Monday, December 2, 2013

Father, Do Me No More Favors!

 

To appreciate better England’s attempt to establish a colony in North America in 1585, a student of history should know certain facts about the difficulties that Queen Elizabeth faced when in 1558 she became Queen, difficulties that she would continue to have during her lengthy reign.

Most of Elizabeth’s initial difficulties were caused by her father, Henry VIII. This blog entry explains how.

Throughout Henry VIII’s reign France was England’s enemy. Henry invaded France three times wanting to regain territory that had once belonged to England. He also wanted to be France’s King. Not surprisingly, France was hostile to Elizabeth when she became Queen.

Until the late 1520s Spain was more Henry’s ally than his enemy. Near the beginning of his reign (1509) Henry married Spain’s Catherine of Aragon, the daughter of King Ferdinand II and Queen Isabella I. He stayed on good terms with their successor, King Charles (also the Holy Roman Emperor) for ten years, siding with him several times during Charles’s ongoing conflict with France. The relationship soured when Henry sought permission from the Pope to have his marriage annulled. Catherine, who was Charles’s aunt, had not borne Henry a male heir. Thwarted mostly by Charles, in 1533 Henry removed himself from Papal authority by declaring himself the head of the Church of England. A special English court declared the marriage null and void. Prior to the court's decision, Henry married the independent-minded Anne Boleyn, the sister of one of Henry’s mistresses, Mary Boleyn, one of Catherine’s ladies-in-waiting. Crowned queen-consort June 1, 1533, Anne gave birth to Elizabeth September 7. Henry ordered Anne Boleyn beheaded three years later. He married thereafter Jane Seymour, who gave birth to Edward, who became King in 1547. By separating his kingdom from the Catholic Church and having his marriage to Catherine voided, Henry gave Elizabeth’s nemesis King Philip II (Charles’s successor) every motivation to convert her or replace her with a Catholic monarch.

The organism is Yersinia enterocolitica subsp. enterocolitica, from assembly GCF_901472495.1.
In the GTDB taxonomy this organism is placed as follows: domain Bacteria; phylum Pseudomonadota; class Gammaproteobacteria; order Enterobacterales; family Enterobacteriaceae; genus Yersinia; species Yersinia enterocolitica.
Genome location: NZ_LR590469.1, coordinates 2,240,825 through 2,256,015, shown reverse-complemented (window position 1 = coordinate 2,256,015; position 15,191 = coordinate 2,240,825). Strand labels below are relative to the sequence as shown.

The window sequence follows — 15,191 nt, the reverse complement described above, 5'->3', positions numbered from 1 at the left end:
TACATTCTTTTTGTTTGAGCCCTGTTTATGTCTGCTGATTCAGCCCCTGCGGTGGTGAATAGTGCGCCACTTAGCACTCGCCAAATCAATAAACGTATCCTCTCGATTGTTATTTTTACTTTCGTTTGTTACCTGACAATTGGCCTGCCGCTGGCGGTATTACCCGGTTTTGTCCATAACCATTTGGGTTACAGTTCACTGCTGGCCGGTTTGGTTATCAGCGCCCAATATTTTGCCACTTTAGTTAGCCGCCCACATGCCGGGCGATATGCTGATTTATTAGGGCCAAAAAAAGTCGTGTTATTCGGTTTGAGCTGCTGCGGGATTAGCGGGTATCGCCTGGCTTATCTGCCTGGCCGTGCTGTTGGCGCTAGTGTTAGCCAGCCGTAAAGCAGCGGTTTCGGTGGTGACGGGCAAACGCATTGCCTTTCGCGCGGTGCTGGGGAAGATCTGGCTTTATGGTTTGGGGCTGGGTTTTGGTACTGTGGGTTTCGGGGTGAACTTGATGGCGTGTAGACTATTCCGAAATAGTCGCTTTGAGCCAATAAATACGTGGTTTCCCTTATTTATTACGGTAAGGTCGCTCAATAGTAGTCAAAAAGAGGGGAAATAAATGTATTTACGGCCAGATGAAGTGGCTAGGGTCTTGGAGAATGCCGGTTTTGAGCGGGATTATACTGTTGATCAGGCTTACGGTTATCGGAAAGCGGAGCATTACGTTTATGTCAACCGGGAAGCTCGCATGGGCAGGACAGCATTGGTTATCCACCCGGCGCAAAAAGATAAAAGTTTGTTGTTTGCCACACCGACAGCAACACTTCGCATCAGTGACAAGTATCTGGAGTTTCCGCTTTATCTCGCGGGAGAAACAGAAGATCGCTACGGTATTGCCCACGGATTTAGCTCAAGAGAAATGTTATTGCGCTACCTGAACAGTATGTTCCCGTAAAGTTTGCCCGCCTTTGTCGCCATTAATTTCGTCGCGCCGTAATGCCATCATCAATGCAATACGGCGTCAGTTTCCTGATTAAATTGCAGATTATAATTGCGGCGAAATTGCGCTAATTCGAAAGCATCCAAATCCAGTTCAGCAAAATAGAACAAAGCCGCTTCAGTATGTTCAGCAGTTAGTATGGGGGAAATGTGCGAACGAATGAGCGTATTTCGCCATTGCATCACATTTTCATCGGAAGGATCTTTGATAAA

Henry also created problems for Elizabeth in Scotland. They would plague Elizabeth her entire reign. Henry’s father (Henry VII) had established peace with that Catholic nation by marrying his daughter Margaret to King James IV in 1503. James V, a devout Catholic, crowned King in 1513, maintained a close relationship with France. He married the French king’s daughter Madeleine (January 1537) and, after Madeleine’s death, Mary of Guise of the powerful House of Guise (June 1538). His and Mary’s only surviving child was Mary, born in 1542. She would become Mary, Queen of Scots, and claimant of the English throne.

The death of James’s mother (Margaret Tudor – Henry VIII’s sister) removed any remaining incentive for England and Scotland to remain at peace. When Henry had broken with the Roman Catholic Church, he had asked James to do the same. James had refused. Henry wanted to unite the two kingdoms. Warfare ensued. A small Scottish army met and defeated a similar-sized English army in August 1542 near the Scottish border. In November a larger Scottish army was beaten decisively on the English side of the Anglo-Scottish border. James died December 15 of a fever, six days after his daughter’s birth.

Henry proposed a marriage between his young son Edward and the infant Mary. The regent of Scotland reluctantly agreed. The Treaty of Greenwich was signed July 1, 1543. It stipulated that at the age of ten Mary would marry Edward. Mary would move to England where Henry would oversee her upbringing. The two countries would remain legally separated. If Edward and Mary had no children, the union between the two countries would dissolve. The Treaty was rejected by the Parliament of Scotland in December. Seeking to force the marriage, Henry invaded Scotland. In May 1544 the Earl of Hertford raided and burned Edinburgh. Warfare ended in 1546 without a definite resolution. Henry died January 28, 1547.

In 1548 an agreement was reached between Scotland’s regent and France’s King Henry II regarding Mary. She would marry the Dauphin Francis sometime in the future. Mary was subsequently taken to France by her mother, Mary of Guise, to spend the next 13 years at the French court. Years later, Mary, Queen of Scots, would become the focal point of plots to remove or assassinate Elizabeth.